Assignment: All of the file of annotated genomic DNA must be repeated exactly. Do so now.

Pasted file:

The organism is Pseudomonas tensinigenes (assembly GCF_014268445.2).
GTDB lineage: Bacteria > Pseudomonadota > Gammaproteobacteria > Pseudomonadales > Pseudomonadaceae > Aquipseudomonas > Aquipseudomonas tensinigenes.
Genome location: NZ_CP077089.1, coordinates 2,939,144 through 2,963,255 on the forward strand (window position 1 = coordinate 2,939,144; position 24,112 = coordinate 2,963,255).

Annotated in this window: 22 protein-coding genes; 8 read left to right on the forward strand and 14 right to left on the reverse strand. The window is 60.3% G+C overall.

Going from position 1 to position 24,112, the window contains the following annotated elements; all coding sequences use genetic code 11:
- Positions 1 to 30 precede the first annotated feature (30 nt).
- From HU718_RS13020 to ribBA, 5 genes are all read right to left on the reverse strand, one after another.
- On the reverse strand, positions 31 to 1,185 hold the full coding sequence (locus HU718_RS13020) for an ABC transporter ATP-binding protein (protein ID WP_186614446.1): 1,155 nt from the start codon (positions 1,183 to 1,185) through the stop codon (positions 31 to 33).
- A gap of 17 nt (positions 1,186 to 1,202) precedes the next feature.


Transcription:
The organism is Pseudomonas tensinigenes (assembly GCF_014268445.2).
GTDB lineage: Bacteria > Pseudomonadota > Gammaproteobacteria > Pseudomonadales > Pseudomonadaceae > Aquipseudomonas > Aquipseudomonas tensinigenes.
Genome location: NZ_CP077089.1, coordinates 2,939,144 through 2,963,255 on the forward strand (window position 1 = coordinate 2,939,144; position 24,112 = coordinate 2,963,255).

Annotated in this window: 22 protein-coding genes; 8 read left to right on the forward strand and 14 right to left on the reverse strand. The window is 60.3% G+C overall.

Going from position 1 to position 24,112, the window contains the following annotated elements; all coding sequences use genetic code 11:
- Positions 1 to 30 precede the first annotated feature (30 nt).
- From HU718_RS13020 to ribBA, 5 genes are all read right to left on the reverse strand, one after another.
- On the reverse strand, positions 31 to 1,185 hold the full coding sequence (locus HU718_RS13020) for an ABC transporter ATP-binding protein (protein ID WP_186614446.1): 1,155 nt from the start codon (positions 1,183 to 1,185) through the stop codon (positions 31 to 33).
- A gap of 17 nt (positions 1,186 to 1,202) precedes the next feature.